Student Perspective: Job Scam Tips

In my nine months here at CDS, I have become slightly obsessed with the job searches of all my friends. Every time any of us lands a new interview or hands out our resume we call one another to talk about it. It is a very exciting time in our lives, and it is great to have so many friends going through the process with me. Recently however one of my friend’s was duped by a job search scam, and she was very disappointed. She found out about the job in a Google search for marketing jobs. She sent in her resume and received a phone call the very next day for an interview. The first round interview was held at the company headquarters and was a success. At her second round interview however, she found out some very disappointing things. She was informed that her job would be 100% commission in a region 45 minutes away from her base location. The price of travel was not covered by the company, and she would be required to meet a minimum amount in sales each week. She didn’t find any of this out until she had invested many hours in interview preparation and travel.

When she relayed her story to me, I thought “Well, students should be given something to help them identify these scams.” So I went searching and found a list of 20 things job searchers should look for to indentify a scam, courtesy of author Talkabout on her job search blog on

  1. It has a generic, over-used or vague job title. Admin Assistant or Customer Service Rep are popular ones.
  2. The jobs that indicate that "Telecommuting is Ok." This attracts many people and gives them more responses.
  3. They fail to list a specific location for the job - i.e. they list no location under the city or area that you are searching.
  4. They list a salary or hourly wage that seems too good to be true or too specific like $13.64 - $34.23 / hour.
  5. They list it as a government job.
  6. They post a job with a title that doesn't match the description.
  7. They use strange sentences or misspellings.
  8. A search for that job title in Google - example "Admin Assistant Craig's List" and comes up in many other cities with the exact same job post. Because Craig's List is free - they can easily post the same bogus job post in every city.
  9. If the description has a bunch of exclamation points and promises high income in one week.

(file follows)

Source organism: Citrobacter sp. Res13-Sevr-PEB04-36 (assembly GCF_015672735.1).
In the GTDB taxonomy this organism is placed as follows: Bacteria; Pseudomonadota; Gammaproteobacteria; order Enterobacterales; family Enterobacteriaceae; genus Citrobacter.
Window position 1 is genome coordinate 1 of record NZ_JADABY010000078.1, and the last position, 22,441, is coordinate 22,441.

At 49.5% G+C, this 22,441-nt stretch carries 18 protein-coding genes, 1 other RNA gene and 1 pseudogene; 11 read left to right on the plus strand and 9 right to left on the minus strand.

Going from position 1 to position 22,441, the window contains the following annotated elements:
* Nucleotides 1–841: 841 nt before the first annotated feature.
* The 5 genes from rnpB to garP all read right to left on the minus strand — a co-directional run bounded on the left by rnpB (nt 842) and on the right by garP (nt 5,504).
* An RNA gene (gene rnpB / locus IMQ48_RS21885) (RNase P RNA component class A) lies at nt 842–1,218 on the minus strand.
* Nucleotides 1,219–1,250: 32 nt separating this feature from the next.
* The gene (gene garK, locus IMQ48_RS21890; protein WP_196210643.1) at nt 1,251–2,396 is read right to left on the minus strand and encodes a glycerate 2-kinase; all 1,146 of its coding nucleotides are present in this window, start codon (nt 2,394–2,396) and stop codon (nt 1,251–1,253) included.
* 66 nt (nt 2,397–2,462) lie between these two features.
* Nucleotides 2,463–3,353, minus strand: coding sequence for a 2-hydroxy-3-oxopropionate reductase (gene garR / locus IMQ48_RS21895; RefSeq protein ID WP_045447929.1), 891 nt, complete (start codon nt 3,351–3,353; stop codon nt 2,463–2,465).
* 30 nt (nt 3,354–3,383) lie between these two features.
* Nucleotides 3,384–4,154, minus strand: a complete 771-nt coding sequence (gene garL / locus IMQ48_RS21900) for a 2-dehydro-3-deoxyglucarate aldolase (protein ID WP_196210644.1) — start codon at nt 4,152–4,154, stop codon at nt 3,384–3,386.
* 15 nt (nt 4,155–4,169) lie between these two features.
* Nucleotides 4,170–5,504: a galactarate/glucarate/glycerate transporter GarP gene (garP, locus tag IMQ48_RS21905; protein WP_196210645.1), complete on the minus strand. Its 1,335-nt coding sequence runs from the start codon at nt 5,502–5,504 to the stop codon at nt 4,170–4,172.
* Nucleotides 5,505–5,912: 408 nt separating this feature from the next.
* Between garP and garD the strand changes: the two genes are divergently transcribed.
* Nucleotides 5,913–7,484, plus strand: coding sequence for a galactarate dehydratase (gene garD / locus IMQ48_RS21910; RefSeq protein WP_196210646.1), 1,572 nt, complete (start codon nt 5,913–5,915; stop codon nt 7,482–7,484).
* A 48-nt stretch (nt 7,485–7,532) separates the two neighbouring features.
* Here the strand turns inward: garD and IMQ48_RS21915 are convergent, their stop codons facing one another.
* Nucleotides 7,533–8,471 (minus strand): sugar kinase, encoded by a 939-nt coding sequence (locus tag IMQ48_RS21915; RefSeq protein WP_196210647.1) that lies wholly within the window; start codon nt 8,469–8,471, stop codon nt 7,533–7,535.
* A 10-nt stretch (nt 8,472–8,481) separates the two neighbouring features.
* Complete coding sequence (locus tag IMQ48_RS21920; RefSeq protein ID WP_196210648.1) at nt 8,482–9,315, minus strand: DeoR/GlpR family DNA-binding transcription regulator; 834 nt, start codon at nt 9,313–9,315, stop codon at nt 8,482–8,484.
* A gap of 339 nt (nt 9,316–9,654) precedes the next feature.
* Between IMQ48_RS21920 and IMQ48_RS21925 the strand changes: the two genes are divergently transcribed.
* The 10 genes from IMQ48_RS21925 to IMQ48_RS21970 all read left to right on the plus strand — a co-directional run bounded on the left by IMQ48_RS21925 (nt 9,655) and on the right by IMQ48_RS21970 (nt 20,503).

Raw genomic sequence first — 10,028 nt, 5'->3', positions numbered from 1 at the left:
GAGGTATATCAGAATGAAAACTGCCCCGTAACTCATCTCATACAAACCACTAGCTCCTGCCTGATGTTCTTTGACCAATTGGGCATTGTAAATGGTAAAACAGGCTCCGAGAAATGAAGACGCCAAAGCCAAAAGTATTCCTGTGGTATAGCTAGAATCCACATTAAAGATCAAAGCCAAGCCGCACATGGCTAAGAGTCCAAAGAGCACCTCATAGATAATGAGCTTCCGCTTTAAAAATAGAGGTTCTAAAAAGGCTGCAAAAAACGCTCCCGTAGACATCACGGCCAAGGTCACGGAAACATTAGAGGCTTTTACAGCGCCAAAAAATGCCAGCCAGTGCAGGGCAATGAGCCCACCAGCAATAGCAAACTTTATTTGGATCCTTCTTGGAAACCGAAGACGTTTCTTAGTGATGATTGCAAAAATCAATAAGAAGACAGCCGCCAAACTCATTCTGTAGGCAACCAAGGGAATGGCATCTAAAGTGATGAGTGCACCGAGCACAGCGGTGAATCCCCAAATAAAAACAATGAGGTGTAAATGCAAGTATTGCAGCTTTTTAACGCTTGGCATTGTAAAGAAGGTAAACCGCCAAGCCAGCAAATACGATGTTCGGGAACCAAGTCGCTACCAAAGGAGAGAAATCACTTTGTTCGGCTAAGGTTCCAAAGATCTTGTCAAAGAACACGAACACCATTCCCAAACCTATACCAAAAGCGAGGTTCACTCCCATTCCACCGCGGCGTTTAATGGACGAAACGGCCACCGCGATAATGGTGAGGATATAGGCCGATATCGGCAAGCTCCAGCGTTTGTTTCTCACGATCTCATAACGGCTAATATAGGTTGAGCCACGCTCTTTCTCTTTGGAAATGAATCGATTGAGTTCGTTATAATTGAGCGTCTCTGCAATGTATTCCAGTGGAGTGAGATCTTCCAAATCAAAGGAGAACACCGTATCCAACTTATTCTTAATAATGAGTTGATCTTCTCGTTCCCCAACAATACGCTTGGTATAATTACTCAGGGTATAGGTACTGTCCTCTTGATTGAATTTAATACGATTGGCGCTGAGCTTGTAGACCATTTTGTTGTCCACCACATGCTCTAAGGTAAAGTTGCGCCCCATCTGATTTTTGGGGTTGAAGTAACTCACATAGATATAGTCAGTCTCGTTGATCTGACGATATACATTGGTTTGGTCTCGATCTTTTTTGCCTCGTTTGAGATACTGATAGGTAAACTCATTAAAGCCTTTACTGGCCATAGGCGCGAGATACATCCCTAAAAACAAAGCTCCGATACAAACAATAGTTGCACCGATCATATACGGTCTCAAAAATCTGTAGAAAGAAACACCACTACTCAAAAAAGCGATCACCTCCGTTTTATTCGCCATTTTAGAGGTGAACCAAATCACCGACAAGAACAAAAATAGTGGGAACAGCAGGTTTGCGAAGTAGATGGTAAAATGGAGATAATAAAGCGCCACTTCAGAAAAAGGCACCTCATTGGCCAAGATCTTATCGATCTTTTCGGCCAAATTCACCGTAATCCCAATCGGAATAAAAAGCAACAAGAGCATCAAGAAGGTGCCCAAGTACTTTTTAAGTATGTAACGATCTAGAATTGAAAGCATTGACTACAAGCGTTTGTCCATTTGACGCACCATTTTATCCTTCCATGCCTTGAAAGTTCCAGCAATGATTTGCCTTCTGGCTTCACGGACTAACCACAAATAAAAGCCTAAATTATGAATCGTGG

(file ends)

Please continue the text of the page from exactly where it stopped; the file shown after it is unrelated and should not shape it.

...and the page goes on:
10. If the description boldly states "No Experience Necessary" but has a promise of high pay.
  11. There is no job contact information. A quality job post will tell you who to email or give you a valid company website.
  12. A link that is to a home business or multi level marketing opportunity website. This isn't a JOB - but a business venture. If you were looking for a home business opportunity you would have searched that category.
  13. A link that redirects you to another site.
  14. A link that takes you to a job membership site and asks you to register.
  15. A quick response to your email inquiry that tells you they have reviewed your resume when you didn't even send it.
  16. A quick response to your email inquiry that leads you to another website that promises you more job openings - like government jobs. Click after click - nothing but a time waster...
  17. A response to your email inquiry that asks you to sign up for a web- conferencing service so you can be part of a training call.
  18. A response to your email inquiry with a name and company that does not exist.
  19. A response to your email inquiry from someone in a foreign country looking to hire people in the United States to handle accounts payable or receivables.
  20. The same auto response to all of your emails. There isn't a real person at the other end of the email account.
Thanks to her blog I was able to learn a little more about how to spot a scam, and also pass along this very useful information to my peers.

Happy job searching,

Job Search Jenna '10

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